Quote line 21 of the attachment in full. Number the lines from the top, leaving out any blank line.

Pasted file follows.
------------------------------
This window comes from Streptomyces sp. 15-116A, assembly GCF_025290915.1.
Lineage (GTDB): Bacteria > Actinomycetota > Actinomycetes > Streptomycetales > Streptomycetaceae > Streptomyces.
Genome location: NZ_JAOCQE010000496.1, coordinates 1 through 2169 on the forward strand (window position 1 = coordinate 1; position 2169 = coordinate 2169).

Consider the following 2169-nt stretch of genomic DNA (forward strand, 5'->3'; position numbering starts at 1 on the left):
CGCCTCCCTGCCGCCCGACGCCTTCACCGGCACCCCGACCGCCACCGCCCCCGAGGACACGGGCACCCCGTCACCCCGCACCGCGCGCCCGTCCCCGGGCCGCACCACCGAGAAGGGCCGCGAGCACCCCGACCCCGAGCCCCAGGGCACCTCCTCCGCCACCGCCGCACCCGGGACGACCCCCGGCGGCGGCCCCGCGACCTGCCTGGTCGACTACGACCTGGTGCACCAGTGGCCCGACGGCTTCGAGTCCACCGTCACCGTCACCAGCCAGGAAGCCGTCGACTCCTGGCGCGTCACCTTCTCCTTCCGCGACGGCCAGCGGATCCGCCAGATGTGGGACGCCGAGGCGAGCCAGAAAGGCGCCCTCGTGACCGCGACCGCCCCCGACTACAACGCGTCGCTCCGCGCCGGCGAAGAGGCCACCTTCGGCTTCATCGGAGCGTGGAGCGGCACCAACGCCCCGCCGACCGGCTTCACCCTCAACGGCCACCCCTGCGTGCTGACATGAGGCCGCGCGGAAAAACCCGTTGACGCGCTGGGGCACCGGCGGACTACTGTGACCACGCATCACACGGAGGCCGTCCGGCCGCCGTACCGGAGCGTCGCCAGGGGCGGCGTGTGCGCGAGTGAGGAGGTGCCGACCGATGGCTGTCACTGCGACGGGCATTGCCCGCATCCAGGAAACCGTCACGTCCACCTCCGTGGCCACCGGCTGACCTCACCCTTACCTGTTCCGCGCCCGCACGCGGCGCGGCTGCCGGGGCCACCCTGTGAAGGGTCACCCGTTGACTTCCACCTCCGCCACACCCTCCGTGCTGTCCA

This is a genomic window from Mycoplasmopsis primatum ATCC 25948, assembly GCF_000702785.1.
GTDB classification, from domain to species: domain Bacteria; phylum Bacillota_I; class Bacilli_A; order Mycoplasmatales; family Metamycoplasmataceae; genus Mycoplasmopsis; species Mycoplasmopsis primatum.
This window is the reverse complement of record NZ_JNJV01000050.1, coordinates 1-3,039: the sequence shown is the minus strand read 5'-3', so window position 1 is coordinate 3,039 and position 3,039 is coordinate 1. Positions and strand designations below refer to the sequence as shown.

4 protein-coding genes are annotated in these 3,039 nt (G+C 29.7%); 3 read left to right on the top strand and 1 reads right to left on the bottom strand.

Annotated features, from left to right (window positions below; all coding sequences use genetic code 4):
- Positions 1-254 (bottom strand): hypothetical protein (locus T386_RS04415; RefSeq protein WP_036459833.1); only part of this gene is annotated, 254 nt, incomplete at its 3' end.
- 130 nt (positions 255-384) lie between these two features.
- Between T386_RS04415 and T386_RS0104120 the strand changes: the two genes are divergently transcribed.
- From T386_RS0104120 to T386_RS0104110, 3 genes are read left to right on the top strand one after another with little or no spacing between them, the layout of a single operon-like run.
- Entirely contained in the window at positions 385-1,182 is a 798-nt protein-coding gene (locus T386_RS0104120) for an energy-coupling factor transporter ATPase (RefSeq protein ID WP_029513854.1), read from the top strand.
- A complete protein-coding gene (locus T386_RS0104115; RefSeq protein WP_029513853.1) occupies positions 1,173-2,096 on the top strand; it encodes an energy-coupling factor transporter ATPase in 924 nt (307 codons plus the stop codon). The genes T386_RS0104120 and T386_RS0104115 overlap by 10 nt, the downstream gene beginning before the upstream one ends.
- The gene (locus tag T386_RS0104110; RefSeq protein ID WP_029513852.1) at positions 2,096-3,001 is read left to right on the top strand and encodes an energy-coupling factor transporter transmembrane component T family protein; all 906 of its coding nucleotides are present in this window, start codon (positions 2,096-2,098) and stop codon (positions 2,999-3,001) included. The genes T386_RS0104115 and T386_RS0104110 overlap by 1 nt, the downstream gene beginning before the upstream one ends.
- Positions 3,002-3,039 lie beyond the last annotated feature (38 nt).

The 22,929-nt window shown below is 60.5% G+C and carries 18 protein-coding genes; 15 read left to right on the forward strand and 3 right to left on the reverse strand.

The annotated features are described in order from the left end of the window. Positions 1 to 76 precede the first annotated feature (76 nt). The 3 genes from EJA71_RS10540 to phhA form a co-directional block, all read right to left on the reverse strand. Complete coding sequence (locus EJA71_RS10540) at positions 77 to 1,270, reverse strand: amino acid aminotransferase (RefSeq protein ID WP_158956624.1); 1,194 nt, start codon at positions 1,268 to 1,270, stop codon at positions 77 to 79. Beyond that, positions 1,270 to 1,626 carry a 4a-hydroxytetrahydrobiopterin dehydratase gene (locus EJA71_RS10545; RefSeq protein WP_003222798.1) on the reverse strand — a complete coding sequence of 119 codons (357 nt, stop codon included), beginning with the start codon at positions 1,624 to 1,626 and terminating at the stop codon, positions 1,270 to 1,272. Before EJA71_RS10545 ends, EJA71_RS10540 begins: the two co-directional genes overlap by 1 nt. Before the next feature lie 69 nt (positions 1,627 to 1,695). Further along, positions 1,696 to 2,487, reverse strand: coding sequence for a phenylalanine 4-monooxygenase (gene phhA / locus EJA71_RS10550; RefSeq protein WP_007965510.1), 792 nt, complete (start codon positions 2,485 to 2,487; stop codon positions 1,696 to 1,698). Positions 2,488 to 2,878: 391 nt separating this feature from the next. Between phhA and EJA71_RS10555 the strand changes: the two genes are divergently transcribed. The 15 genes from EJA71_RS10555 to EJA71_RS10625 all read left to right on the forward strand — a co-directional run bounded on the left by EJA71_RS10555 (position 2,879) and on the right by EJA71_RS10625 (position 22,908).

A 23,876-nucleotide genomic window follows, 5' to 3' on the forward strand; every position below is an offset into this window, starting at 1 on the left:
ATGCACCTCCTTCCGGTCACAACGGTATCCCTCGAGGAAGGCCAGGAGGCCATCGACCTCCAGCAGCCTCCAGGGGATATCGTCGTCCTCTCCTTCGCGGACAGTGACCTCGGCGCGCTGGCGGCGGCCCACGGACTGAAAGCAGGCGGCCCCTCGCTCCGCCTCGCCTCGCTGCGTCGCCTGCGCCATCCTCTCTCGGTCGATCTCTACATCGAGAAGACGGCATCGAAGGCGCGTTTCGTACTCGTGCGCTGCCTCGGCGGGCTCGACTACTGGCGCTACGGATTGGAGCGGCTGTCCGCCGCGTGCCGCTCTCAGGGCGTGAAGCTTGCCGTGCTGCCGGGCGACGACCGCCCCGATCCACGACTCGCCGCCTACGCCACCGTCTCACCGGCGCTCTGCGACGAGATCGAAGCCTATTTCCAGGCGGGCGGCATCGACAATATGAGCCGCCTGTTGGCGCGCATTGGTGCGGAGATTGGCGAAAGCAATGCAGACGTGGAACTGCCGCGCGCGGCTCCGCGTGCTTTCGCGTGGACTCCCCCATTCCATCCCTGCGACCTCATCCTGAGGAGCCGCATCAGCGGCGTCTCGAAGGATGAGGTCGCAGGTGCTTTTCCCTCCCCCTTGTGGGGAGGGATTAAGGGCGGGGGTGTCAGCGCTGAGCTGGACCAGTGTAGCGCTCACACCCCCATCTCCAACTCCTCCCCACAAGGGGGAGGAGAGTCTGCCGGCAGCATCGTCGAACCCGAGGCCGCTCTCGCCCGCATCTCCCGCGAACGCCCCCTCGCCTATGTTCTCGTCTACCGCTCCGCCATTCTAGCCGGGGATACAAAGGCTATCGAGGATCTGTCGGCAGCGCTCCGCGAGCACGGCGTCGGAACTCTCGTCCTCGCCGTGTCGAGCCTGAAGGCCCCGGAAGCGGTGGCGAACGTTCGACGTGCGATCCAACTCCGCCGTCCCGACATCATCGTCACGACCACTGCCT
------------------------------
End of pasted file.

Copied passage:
A 23,876-nucleotide genomic window follows, 5' to 3' on the forward strand; every position below is an offset into this window, starting at 1 on the left: